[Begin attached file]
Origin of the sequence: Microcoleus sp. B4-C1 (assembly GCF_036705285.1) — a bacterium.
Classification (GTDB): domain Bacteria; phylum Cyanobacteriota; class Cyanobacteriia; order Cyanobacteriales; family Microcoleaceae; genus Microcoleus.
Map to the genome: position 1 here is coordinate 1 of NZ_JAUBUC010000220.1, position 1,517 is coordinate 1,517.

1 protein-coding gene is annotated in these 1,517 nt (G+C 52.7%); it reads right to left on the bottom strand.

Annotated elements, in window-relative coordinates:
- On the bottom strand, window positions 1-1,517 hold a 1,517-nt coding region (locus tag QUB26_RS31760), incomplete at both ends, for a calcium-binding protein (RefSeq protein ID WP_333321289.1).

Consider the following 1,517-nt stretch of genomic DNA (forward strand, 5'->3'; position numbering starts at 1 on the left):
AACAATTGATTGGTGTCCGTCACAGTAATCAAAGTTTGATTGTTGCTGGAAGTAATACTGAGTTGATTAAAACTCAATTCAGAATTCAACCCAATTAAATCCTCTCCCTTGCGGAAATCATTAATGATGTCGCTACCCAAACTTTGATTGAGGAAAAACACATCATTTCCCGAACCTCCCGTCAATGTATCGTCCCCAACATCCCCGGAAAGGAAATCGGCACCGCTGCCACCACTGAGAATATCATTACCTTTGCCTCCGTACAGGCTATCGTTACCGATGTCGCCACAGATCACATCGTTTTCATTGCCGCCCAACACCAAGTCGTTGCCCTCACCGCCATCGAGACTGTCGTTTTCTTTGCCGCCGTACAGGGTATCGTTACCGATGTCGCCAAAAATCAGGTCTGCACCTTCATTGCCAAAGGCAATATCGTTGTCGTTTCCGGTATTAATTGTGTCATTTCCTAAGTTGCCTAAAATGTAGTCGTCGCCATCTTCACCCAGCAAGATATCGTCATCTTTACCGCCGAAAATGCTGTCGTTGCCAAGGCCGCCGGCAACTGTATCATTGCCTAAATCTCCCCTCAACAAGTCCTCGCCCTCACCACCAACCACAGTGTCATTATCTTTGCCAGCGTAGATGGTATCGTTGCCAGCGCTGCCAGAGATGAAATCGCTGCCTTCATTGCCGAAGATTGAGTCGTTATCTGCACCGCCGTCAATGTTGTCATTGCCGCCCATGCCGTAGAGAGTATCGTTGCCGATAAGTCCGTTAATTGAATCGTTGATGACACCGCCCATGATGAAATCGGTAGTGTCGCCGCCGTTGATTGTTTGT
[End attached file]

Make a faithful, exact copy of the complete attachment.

Origin of the sequence: Microcoleus sp. B4-C1 (assembly GCF_036705285.1) — a bacterium.
Classification (GTDB): domain Bacteria; phylum Cyanobacteriota; class Cyanobacteriia; order Cyanobacteriales; family Microcoleaceae; genus Microcoleus.
Map to the genome: position 1 here is coordinate 1 of NZ_JAUBUC010000220.1, position 1,517 is coordinate 1,517.

1 protein-coding gene is annotated in these 1,517 nt (G+C 52.7%); it reads right to left on the bottom strand.

Annotated elements, in window-relative coordinates:
- On the bottom strand, window positions 1-1,517 hold a 1,517-nt coding region (locus tag QUB26_RS31760), incomplete at both ends, for a calcium-binding protein (RefSeq protein ID WP_333321289.1).

Consider the following 1,517-nt stretch of genomic DNA (forward strand, 5'->3'; position numbering starts at 1 on the left):
AACAATTGATTGGTGTCCGTCACAGTAATCAAAGTTTGATTGTTGCTGGAAGTAATACTGAGTTGATTAAAACTCAATTCAGAATTCAACCCAATTAAATCCTCTCCCTTGCGGAAATCATTAATGATGTCGCTACCCAAACTTTGATTGAGGAAAAACACATCATTTCCCGAACCTCCCGTCAATGTATCGTCCCCAACATCCCCGGAAAGGAAATCGGCACCGCTGCCACCACTGAGAATATCATTACCTTTGCCTCCGTACAGGCTATCGTTACCGATGTCGCCACAGATCACATCGTTTTCATTGCCGCCCAACACCAAGTCGTTGCCCTCACCGCCATCGAGACTGTCGTTTTCTTTGCCGCCGTACAGGGTATCGTTACCGATGTCGCCAAAAATCAGGTCTGCACCTTCATTGCCAAAGGCAATATCGTTGTCGTTTCCGGTATTAATTGTGTCATTTCCTAAGTTGCCTAAAATGTAGTCGTCGCCATCTTCACCCAGCAAGATATCGTCATCTTTACCGCCGAAAATGCTGTCGTTGCCAAGGCCGCCGGCAACTGTATCATTGCCTAAATCTCCCCTCAACAAGTCCTCGCCCTCACCACCAACCACAGTGTCATTATCTTTGCCAGCGTAGATGGTATCGTTGCCAGCGCTGCCAGAGATGAAATCGCTGCCTTCATTGCCGAAGATTGAGTCGTTATCTGCACCGCCGTCAATGTTGTCATTGCCGCCCATGCCGTAGAGAGTATCGTTGCCGATAAGTCCGTTAATTGAATCGTTGATGACACCGCCCATGATGAAATCGGTAGTGTCGCCGCCGTTGATTGTTTGT